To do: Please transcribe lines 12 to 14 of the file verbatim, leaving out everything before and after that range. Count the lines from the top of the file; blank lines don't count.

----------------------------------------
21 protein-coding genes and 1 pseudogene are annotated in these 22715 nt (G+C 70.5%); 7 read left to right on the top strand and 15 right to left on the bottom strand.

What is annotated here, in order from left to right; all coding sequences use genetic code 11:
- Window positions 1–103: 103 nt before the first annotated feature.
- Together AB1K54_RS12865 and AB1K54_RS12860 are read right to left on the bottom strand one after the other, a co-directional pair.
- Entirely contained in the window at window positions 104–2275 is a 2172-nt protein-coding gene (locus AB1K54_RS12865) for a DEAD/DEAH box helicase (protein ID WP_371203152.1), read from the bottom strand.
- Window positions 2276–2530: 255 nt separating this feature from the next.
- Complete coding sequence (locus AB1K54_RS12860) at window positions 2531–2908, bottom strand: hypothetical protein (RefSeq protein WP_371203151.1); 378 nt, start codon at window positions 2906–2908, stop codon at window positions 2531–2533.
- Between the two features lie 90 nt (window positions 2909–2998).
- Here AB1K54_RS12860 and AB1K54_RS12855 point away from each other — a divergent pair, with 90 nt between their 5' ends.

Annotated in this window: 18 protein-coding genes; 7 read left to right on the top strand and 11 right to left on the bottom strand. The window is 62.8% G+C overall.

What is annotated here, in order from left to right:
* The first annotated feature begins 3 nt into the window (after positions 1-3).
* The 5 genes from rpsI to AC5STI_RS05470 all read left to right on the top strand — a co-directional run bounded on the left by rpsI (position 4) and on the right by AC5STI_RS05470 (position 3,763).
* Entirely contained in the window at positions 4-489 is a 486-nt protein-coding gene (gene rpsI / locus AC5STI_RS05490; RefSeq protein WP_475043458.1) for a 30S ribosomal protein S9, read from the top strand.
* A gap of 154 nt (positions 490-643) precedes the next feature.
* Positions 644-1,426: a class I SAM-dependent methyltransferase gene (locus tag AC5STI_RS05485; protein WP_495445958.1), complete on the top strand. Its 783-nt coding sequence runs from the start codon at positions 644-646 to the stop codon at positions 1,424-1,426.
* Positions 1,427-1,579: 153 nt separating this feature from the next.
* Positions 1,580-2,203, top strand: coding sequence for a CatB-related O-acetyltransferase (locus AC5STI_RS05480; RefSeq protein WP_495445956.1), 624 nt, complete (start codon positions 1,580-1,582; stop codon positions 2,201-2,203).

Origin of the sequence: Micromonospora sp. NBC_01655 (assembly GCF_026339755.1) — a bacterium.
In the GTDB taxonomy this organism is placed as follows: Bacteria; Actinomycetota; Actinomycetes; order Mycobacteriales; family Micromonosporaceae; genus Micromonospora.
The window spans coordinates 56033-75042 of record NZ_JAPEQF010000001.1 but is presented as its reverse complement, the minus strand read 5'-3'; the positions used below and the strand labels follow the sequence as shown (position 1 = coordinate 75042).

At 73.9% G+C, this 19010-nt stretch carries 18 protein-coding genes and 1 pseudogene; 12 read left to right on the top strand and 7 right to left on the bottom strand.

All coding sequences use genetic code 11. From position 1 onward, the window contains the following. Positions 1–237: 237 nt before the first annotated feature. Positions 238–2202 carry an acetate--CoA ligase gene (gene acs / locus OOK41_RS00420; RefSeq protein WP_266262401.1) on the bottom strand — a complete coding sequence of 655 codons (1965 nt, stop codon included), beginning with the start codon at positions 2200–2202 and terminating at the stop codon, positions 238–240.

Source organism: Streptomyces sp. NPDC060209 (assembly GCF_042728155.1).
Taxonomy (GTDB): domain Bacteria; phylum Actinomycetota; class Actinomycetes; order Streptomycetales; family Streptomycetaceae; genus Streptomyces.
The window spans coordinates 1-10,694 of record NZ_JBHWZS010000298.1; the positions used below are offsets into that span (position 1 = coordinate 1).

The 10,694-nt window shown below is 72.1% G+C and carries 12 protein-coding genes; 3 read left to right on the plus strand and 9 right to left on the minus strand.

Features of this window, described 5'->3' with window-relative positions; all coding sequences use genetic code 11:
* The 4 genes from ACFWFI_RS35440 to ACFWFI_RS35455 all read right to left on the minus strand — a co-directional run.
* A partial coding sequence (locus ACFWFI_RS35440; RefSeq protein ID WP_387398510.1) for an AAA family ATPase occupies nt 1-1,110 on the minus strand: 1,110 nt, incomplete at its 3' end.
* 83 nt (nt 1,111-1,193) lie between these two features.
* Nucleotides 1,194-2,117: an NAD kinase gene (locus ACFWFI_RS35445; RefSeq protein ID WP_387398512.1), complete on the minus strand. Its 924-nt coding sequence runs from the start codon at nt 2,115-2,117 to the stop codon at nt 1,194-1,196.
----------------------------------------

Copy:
* The first annotated feature begins 3 nt into the window (after positions 1-3).
* The 5 genes from rpsI to AC5STI_RS05470 all read left to right on the top strand — a co-directional run bounded on the left by rpsI (position 4) and on the right by AC5STI_RS05470 (position 3,763).
* Entirely contained in the window at positions 4-489 is a 486-nt protein-coding gene (gene rpsI / locus AC5STI_RS05490; RefSeq protein WP_475043458.1) for a 30S ribosomal protein S9, read from the top strand.